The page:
From our friends at US Harbors
Why does a mariner (and, for that matter, an airplane pilot) measure their boat’s speed in knots, rather than miles per hour or kilometers per hour? The answer goes back to the 17th century and evolved from both a strange custom of measuring speed and how the circumference of the earth was measured.
In times dating back to at least the 1700s, captains measured their ship’s speed by tossing a long rope in the water with “knots” tied at even intervals. The rope had a wood chip at its end to hold it in place where it was tossed into the water. Then, the number of knots pulled off the stern in a given amount of time, based on a certain amount of sand flowing through an hourglass, were calculated as “knots per hour.”
Over time, this custom aligned with the second, more mathematical way in which a knot was calculated. When the earth’s circumference came to be measured in “minutes,” then 60 minutes made one degree of the earth’s 360-degree circumference. Coincidentally, the time it took to travel one minute of latitude in one hour became one knot. So a knot is a measure of speed, not distance.
Thus, these equivalents evolved: a nautical mile became 1.15 statute miles (or 1.85 kilometers), or one minute of latitude, which is the distance a boat travels in one hour going one knot.
While the measurement technique using rope knots dates to the 17th century, it wasn’t until 1954 that the U.S. adopted the exact measurement of the nautical mile. The U.K. didn’t come on board until 1970. Until then, each country had its own interpretation of what a speed of one nautical mile per hour meant.
Why haven’t the measurement gurus come together to decide on a uniform measurement for all travel (such as cars, boats, planes, and trains) in all cases? The answer seems to have something to do with travel over the curvature of the earth. Cars and trains, known for shorter travel segments, use miles per hour or kilometers per hour. Boats and planes, which often travel longer distances affected by the earth’s curvature, use knots. Knots are a more accurate way of predicting how a boat (or a plane) traverses the face of the earth. That’s why nautical charts include and depend on longitude and latitude measurements.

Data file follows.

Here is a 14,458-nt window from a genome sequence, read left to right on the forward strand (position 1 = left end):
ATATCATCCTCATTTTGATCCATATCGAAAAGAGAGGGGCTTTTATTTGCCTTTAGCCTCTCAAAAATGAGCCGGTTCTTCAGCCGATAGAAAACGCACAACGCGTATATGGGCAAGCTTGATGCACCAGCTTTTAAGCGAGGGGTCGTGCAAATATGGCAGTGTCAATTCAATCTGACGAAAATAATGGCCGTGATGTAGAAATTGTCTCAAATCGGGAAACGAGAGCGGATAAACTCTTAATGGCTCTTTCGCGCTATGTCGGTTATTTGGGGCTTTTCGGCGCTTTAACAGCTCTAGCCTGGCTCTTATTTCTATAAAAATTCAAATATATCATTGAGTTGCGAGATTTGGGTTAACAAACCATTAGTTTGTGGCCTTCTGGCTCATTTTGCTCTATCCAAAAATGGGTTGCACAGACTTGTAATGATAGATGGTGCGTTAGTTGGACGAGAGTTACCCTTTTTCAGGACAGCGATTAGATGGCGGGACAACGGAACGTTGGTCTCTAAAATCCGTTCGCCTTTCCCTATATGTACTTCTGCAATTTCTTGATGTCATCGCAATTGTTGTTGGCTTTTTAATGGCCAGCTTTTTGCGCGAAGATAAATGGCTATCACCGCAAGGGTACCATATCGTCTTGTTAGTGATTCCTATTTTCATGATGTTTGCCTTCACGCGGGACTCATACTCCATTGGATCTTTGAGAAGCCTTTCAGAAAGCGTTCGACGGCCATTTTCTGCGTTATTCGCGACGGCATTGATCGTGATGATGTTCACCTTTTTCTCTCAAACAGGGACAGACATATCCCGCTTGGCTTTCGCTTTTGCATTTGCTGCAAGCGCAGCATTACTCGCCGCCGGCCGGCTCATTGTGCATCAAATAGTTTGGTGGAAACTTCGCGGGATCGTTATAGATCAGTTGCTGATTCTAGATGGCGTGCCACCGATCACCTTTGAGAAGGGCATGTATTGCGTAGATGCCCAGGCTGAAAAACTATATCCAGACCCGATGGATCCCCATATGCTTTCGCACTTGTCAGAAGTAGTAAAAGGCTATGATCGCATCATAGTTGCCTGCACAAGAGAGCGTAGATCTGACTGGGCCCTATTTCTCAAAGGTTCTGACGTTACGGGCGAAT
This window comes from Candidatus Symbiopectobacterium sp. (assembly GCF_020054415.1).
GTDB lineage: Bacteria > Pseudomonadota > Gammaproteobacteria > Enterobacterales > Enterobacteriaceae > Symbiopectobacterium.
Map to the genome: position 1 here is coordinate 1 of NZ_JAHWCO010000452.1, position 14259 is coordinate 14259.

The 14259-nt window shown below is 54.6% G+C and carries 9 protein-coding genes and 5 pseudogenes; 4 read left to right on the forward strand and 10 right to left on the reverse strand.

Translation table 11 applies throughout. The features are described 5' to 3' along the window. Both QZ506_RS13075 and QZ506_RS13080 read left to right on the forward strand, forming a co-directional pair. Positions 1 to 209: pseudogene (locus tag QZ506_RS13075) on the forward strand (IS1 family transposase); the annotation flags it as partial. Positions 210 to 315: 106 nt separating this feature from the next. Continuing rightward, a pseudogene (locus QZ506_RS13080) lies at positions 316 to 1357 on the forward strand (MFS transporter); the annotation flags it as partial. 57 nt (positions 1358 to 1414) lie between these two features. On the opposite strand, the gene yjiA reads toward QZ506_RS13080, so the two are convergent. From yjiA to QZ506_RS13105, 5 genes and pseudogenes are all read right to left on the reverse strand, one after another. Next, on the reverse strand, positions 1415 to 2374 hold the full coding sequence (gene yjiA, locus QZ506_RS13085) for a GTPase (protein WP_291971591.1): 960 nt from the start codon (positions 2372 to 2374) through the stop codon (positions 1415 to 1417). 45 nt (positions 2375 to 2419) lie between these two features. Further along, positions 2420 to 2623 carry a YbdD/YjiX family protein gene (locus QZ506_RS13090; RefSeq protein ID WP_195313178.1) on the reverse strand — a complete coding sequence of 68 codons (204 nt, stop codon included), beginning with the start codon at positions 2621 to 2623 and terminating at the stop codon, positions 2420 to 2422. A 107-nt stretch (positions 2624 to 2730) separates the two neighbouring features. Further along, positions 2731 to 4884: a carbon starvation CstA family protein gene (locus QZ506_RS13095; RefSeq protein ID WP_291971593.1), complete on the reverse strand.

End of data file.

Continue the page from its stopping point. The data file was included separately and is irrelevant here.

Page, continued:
Because a nautical mile is longer than a statute mile, a ship going 20 knots is going 23 miles per hour. (Conversely, a small airplane going 173 miles per hour is traveling 150 knots.) If you are sailing in a hurricane, it may not matter to you whether the wind is blowing at a Beaufort 12, 78 mph, 124 kph or 68 knots. But mariners can more quickly understand conditions when stated in knots. Airspeed indicators on planes and boats show knots. Conveniently, the knot is used in meteorology, too.
Knots also are the preferred measurement for moving fluids, including water in rivers and oceans. Mariners are given the speed of a river current, wind speeds or tidal stream speeds in terms of knots, making it easier to calculate how their boat or ship must compensate for navigational direction.
And, of course, the numbers a boater sees on certain markers are in knots. For instance, a speed restriction buoy with the number “8” on it means speed in that area is restricted to 8 knots.
For historical, astronomical, and meteorological reasons, then, the knot has become the standard for travel on our watery world, a standard that is likely to remain.